Sabre-tooth fossils were discovered in Russia, it was reported on Friday (June 8) and they were able to shed some light on the life they lived. According to CBC, one of the skulls resembled a wolf in size and had blade-like teeth. The other skull was smaller with a longer snout, larger eye sockets, and had needle-like teeth. The paleontologists seem to be quite excited about the new fossil finds in Russia.

Saber-toothed creature roamed Russia millions of years ago

These specific Sabre-toothed animals have already been named in Russia Newsweek reported. The larger one that resembles a wolf is called Gorynychus (named after a 3-headed dragon), and the smaller one is called Nochnitsa, which was named after a nocturnal spirit.

As reported by CBC, "They roamed what is now modern-day Russia between 299 and 252 million years ago during what's known as the Permian Period."

The two paleontologists that are on point with these fossils are Christian Kammerer who belongs to the North Carolina Museum of Natural Sciences and Vladimir Masyutin, part of the Vyatka Paleontological Museum in Kirov, Russia. They both published their works on Friday about the different species in the journal on the PeerJ website.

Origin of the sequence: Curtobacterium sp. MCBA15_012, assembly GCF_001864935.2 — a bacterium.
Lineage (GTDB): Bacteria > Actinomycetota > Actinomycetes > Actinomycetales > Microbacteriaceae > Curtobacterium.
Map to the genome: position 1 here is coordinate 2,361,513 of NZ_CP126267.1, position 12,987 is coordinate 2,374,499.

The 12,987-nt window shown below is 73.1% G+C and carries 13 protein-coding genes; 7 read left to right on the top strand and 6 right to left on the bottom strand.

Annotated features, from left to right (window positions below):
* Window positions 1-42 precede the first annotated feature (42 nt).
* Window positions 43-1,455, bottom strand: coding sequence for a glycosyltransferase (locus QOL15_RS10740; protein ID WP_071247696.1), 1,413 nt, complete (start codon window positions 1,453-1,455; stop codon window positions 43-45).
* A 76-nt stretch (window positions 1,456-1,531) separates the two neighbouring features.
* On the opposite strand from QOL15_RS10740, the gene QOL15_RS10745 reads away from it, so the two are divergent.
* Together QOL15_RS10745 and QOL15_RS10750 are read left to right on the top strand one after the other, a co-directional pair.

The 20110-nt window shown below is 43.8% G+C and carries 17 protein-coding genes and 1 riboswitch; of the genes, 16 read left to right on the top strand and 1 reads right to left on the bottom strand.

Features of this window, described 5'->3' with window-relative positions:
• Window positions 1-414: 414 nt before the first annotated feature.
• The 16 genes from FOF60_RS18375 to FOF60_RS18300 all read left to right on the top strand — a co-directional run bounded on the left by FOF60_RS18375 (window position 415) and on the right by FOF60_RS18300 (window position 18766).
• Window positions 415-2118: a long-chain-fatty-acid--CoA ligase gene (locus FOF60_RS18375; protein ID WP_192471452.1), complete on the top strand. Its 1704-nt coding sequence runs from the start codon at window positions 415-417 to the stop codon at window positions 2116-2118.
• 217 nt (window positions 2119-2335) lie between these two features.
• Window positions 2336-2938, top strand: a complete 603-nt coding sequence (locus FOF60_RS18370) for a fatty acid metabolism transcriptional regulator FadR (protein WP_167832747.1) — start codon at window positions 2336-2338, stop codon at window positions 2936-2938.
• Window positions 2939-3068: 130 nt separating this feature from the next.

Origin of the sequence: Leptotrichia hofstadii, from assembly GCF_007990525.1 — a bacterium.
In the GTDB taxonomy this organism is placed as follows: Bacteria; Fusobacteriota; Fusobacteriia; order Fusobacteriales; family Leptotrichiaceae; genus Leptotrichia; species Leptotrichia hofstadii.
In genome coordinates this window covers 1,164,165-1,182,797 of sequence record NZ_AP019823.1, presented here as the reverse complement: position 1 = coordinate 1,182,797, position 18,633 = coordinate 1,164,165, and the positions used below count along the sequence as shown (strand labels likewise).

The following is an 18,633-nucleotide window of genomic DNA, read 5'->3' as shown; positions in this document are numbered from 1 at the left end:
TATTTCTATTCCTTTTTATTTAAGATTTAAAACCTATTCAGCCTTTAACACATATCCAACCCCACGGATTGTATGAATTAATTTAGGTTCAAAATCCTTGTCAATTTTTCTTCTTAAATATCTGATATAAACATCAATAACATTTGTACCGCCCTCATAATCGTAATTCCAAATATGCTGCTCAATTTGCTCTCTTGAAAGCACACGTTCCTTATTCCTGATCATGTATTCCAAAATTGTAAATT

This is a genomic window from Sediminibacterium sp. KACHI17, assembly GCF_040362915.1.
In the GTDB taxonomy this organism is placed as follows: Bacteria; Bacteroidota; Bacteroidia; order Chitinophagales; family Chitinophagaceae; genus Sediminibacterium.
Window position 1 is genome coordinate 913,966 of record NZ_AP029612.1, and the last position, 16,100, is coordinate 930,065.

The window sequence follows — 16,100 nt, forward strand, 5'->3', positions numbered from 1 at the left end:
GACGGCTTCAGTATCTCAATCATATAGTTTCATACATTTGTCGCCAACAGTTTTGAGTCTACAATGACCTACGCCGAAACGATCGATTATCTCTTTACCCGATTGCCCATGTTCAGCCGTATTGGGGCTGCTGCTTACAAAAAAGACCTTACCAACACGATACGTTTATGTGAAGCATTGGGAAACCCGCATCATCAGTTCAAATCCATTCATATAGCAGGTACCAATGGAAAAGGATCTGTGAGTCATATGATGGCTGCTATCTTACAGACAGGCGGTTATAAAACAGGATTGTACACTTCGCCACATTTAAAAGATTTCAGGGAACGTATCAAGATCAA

Knowledge found in the bones

According to CBC, most of the paleontologists and other scientists have relied on just one section of the world for its knowledge of the proto-mammals, aka Sabre-tooth tigers, and that place is Karoo Basin of South Africa. They enjoy working this section of the earth because of the amazing geological features that are unique to Karoo Basin.

Over half of this area is made of a particular rock that was part of the Permian period and this area is also technically a stable land mass according to Christian Kammerer. Kammerer was cited by CBC as saying that one of the reasons why he likes the Russian site is because there are more patterns than at their South African sites.

This discovery about when Kammerer was visiting Russia for a conference and went to the Vyatka Paleontological Museum in Kirov. He wasn't expecting to come across all of these gorgonopsian fossils that were beautifully intact and displayed. According to Kammerer, his team and himself are the only ones doing extensive research on these specific extinct animals.

Kammerer went on to describe how he was amazed at finding these prehistoric animals. During a closer look at the fossils, Kammerer noted the proto-mammals' jaw structures that included certain bones that were previously found in higher-up mammals like humans, that later evolved to be part of the hearing apparatus of the inner ear.

Thanks to Kammerer's visit, his Russia colleagues were able to discover that they had some other unidentified fossils in their collection.